English Grammar Clauses And Phrases
Learn English Clauses And Phrases Grammar

Grammar Level 6- Lesson Two

In this grammar lesson, you learn about Clauses and Phrases in English and how to use it in your English conversation and writing. Just follow examples and write them down a few times to learn them very well. After finishing this lesson, you should work on its quiz.

Grammar Recap

In our previous lesson, we covered the Simple Sentences If you just landed on this page, we suggest that you complete our previous lesson including its quizzes before continuing on this lesson.

Requirement Lessons

There is no required lessons for working and learning this lesson.


Clauses and Phrases

A clause has a subject and a verb, but it may or may not be a sentence.


Some examples:

Because he likes the house. This clause has a subject (he) and a verb (likes) but it lacks the main part of the sentence. However, it’s okay as an answer in a conversation. Also, avoid beginning a sentence with “because” unless you put two clauses together, such as….

Because he likes the house, he decided to buy it.


In the grammar Level 6 you will learn about many different kinds of clauses. A good knowledge of clauses will help improve your writing and speaking. There are two basic kinds of clauses.

Independent Clauses
Dependent Clauses

An independent Clause has a subject and a verb and it can stand on its own, serving as a complete sentence.

A Dependent Clause has a subject and a verb but it can not stand on its own. It needs an independent clause.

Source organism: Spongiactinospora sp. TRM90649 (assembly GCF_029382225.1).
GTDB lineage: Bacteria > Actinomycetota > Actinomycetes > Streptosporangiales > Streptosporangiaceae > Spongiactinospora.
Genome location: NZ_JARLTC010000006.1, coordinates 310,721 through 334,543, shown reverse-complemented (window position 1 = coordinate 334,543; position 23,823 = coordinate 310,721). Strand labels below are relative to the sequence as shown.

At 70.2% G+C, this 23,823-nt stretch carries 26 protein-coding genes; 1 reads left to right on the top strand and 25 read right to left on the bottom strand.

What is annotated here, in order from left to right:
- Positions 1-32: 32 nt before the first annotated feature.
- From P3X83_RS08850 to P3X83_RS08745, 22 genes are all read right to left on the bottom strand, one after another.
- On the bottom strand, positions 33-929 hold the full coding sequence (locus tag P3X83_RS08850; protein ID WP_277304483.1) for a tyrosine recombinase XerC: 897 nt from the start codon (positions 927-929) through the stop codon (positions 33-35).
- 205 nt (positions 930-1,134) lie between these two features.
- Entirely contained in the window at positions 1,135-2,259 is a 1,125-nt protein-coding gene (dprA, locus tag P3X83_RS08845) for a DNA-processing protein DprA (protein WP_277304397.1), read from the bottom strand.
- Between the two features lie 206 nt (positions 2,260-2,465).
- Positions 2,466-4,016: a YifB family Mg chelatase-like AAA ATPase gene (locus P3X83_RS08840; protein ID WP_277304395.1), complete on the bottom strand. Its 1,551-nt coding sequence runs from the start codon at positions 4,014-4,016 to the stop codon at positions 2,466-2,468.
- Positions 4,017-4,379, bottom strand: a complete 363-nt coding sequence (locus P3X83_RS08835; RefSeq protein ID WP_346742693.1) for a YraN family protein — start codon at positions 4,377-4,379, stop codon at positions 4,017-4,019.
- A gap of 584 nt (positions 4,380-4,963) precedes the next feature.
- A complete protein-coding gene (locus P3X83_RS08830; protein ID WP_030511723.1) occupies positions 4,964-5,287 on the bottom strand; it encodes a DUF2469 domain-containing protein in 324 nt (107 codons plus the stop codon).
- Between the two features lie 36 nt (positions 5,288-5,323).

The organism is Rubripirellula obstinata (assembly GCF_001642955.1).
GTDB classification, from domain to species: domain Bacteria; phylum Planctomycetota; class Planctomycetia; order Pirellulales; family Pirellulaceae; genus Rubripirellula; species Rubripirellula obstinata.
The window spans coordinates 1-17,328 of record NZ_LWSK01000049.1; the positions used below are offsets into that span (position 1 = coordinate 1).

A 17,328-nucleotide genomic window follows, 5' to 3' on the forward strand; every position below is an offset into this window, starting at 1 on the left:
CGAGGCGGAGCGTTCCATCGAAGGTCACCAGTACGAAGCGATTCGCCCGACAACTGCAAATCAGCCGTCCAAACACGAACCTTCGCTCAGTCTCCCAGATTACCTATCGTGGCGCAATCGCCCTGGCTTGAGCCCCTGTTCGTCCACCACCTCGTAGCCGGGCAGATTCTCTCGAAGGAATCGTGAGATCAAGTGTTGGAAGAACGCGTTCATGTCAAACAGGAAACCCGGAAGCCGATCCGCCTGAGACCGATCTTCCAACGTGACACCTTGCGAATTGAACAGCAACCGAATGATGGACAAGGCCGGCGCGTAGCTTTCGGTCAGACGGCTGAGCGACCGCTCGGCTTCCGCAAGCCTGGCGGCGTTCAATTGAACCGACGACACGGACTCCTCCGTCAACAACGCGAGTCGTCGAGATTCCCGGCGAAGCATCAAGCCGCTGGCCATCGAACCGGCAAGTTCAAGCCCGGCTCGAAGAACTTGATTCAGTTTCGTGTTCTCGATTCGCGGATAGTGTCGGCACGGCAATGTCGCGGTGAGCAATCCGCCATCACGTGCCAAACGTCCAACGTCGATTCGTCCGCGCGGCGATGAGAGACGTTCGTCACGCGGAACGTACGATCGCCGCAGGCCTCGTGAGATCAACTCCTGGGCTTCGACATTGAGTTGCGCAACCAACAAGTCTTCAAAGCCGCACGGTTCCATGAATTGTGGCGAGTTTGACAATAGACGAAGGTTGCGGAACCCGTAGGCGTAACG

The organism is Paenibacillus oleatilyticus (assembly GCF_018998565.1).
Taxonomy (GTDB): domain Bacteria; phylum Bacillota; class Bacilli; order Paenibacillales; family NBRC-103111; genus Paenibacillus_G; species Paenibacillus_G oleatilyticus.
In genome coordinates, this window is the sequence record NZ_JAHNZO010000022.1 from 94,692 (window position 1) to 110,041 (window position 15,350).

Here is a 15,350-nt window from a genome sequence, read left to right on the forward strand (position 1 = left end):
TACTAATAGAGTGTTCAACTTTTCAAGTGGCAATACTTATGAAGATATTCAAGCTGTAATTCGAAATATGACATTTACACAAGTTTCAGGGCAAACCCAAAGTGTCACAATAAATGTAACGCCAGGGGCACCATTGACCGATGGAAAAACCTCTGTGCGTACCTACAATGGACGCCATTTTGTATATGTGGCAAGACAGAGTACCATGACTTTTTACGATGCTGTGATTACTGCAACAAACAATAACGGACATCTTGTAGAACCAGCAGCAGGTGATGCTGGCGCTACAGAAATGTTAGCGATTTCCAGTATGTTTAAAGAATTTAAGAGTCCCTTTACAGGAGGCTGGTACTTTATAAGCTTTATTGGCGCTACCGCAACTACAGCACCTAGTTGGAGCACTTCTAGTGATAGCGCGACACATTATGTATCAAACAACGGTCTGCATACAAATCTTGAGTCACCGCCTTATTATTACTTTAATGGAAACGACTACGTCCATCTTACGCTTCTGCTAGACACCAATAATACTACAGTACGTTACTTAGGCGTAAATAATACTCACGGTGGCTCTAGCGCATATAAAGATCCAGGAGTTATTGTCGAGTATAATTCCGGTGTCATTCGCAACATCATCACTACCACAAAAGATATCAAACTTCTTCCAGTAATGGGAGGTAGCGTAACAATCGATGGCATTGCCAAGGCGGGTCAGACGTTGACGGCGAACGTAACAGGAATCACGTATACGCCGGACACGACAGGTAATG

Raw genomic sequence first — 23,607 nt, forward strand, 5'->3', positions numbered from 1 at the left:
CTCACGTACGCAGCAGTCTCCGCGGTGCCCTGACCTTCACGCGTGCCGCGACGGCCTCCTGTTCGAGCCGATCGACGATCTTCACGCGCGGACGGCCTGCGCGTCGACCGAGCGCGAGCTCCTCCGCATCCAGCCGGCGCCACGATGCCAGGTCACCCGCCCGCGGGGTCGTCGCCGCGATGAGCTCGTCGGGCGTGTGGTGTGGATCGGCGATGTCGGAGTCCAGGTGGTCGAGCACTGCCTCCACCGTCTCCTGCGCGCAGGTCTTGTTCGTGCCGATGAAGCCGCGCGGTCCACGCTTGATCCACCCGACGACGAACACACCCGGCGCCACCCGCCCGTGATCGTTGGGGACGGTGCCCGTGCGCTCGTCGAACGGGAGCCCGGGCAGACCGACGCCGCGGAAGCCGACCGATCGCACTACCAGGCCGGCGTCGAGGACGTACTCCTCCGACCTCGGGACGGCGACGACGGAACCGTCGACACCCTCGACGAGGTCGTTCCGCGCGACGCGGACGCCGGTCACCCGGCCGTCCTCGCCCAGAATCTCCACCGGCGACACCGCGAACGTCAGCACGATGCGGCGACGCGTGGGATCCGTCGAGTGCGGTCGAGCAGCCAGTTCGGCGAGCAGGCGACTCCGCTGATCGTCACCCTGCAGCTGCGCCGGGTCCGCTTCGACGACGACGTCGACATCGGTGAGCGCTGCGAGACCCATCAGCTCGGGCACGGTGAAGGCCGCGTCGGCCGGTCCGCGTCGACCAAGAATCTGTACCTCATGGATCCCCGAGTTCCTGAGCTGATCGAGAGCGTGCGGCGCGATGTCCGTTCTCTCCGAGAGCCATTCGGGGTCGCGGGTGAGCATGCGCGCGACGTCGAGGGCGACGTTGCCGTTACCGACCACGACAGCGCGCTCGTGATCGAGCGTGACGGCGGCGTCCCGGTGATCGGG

Before I went to school, I ate some breakfast.

Dependent clauses often begin with words such as before, after, while, during, when, because, if, etc.

Knowing how to use clauses will provide more options for you to express yourself. You can also say….

I ate some breakfast before I went to school.


A phrase is a group of words that does not have a subject and a verb. For example:

in the morning

This phrase tells us when something will happen, but there isn’t a subject, a person or a thing, and there isn’t a verb describing activity or existence. Here’s how to fix it:

I go to school in the morning.


Phrases are very important in English because they provide necessary information, as the examples below (with phrases in blue) demonstrate.

Here are some examples of phrases:

The children are playing in the sand.

“…in the sand” tells us where the children are playing. We could write the sentence like this:

The children are playing.

This is a good sentence but the phrase in the sand provides important information.

The table in the dining room is very long.


A: What’s your favorite thing to do on the weekend?

B: Playing guitar.

(Playing guitar is my favorite thing to do on the weekend. A response that doesn’t have a clear subject or verb is a phrase. Many people use them in conversation, and that’s okay.)


Quiz for Clauses and Phrases

Now that you learned your new lesson, it is time to go to the Clauses and Phrases page and finish your quiz. While working on your quiz, you can always go back to its lesson to refresh your memory.

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Next Grammar Lesson

In our next lesson, we will cover the Compound Sentences Before moving to the next lesson, we suggest that you complete this lesson including its quizzes.

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Grammar Level 6 Outline

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